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Crate Comfort

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By   |   27 May 2021

One of the best training opportunities you can provide your dog is to help him learn to be relaxed and comfortable in a crate or pen at all times of the day.  Regardless of whether you’re  home or away, your dog will enjoy downtime away from all the excitement of the world around him.

As we look at the big picture of creating a well-behaved dog, it's most effective to break down behaviors by emotional intensity.  If you have a dog who pulls on a leash, goes crazy when the doorbell rings or just can't settle down in the house, each of these behaviors can be assigned an emotional value or the level of emotion the dog feels which generates such a response. On a scale of zero to ten, we might assign the inability to relax in the house a two, doorbell chaos at a six and leash pulling an emotional value of eight. Breaking down these values helps us train the dog at levels that are within reach of success.

When a dog isn't comfortable with the frustration of being contained in a crate or pen, this has an emotional value.  Since we can modify the environment for the dog, we have some control in teaching the dog in a less stimulating environment to more appropriately respond to this emotional state. The emotional value we could assign to the crate discomfort may be a two or three.

The optimal training process begins with behaviors at the lowest emotional value. As you help your dog become more relaxed and less emotionally stimulated, being in a confined space such as a crate or pen, you are setting him up for success in handling frustrating situations more productively.

So, where to start?

LOCATION OF THE CRATE: Try different places that are more comforting to the dog. Sometimes a common area in your home works, while other dogs may do better in a bedroom, laundry room or closet.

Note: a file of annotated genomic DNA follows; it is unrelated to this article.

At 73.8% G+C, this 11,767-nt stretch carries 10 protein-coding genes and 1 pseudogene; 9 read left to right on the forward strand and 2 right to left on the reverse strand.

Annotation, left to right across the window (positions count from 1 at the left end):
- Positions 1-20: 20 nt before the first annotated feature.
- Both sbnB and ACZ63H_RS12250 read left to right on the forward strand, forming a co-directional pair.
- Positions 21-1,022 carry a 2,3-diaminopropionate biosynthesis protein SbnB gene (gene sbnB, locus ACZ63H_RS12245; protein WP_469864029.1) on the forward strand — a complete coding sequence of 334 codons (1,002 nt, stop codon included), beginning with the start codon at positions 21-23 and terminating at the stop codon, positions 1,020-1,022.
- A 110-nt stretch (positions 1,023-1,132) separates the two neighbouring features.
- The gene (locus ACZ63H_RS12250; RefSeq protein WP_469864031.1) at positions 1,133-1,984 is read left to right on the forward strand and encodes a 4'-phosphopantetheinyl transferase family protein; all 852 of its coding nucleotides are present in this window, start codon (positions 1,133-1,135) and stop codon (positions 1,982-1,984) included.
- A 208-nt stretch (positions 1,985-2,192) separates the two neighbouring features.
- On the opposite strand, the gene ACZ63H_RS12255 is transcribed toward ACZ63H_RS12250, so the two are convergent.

COVER THE CRATE: Covering the crate will reduce the visual stimulation the dog experiences and can be helpful.

MEET THEIR NEEDS: Make sure the dog has eaten and doesn’t need to go potty.  A quick potty break and then back to the crate will reduce the chance for accidents.

STUFF THE CRATE:  You can help your dog nest and become more cozy in the crate by adding single layer blankets, towels or sheets.  Pack it to about seventy-five percent capacity and let your dog nestle into the linens.

ADD VALUE TO THE CRATE:  Feed your dog their meals in the crate and place your dog's toys in there as well.  Also, raw marrow bones from the butcher or other extremely high-value objects can be provided ONLY when the dog goes in the crate.

Help your dog become the well-behaved bestie he can be… and the one you desire… starting with crate comfort.  Full House Dog Training is committed to helping you learn to guide your dog through a step-by-step process.  If you need additional help teaching your dog to relax and find comfort in its crate, reach out for more direct support. 

Speak with Tracie about classes today!

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